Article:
[JAKARTA] Indonesian authorities listening to the cockpit-voice recorder of AirAsia flight 8501 heard no loud sound or explosion, leading them to rule out terrorism as the cause of bringing down the jetliner.
There's no evidence of terrorism causing the crash, Nurcahyo Utomo, an investigator with Indonesia's National Transportation Safety Committee, said today. An initial report on the loss of the airliner with 162 people on board will be issued by next week, according to investigators.
Decoding information stored in the flight-data recorder and the cockpit-voice recorder, together known as the black box, and piecing together debris will help the investigators understand what caused the plane to go down. The Airbus Group NV single-aisle jet went off radar Dec 28 while cruising on a flight to Singapore from Surabaya, Indonesia, after the pilot had sought permission to change course amid clouds in his path.
The flight-data recorder was retrieved earlier this month in good condition and taken to Jakarta for investigation. The device holds information such as the plane's altitude and speed. The cockpit-voice recorder captures conversations between the ground and the pilots and sounds in the cockpit.
Investigators use information from the recorders to reconstruct the final moments before a crash and sometimes come up with recommendations to prevent other disasters.
Flying at 32,000 feet (9,750 metres), the pilot of QZ8501 had asked to climb to a higher altitude, citing clouds, officials have said. By the time air traffic controllers responded some two minutes later there was no reply from the plane. There were storms along the plane's flight path, yet other planes managed to fly through the same area at the same time without incident.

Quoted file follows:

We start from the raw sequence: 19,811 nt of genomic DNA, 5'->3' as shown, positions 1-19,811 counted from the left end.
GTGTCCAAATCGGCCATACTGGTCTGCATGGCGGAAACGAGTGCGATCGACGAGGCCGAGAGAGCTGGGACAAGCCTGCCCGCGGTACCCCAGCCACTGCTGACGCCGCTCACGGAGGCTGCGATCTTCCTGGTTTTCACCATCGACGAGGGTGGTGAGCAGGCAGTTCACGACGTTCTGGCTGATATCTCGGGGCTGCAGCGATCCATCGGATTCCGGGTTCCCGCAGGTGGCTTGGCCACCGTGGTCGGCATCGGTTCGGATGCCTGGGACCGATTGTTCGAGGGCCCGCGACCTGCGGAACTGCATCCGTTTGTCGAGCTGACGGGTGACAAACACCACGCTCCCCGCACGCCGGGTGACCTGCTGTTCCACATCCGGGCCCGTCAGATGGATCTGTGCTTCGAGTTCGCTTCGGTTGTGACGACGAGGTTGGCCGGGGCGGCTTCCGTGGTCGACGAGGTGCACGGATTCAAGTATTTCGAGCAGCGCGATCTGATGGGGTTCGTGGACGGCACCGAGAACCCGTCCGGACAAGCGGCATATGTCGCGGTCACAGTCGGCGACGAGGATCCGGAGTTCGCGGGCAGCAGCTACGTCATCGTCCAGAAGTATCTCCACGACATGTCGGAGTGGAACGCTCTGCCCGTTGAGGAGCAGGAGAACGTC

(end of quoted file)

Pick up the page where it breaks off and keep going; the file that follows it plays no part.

The AirAsia flight took off on a Sunday, without a transport ministry permit to fly that day. The government has since suspended the license of AirAsia for that route, found other airlines in breach of permits, and removed officials involved from the ministry, state air-navigation operator AirNav Indonesia and state airport company PT Angkasa Pura 1.
The airline made an administrative error in flying QZ8501 on Sunday, AirAsia Indonesia chief executive officer Sunu Widyatmoko said Jan 13. The carrier didn't inform the directorate of air aviation on schedule revision, he told parliament in a hearing.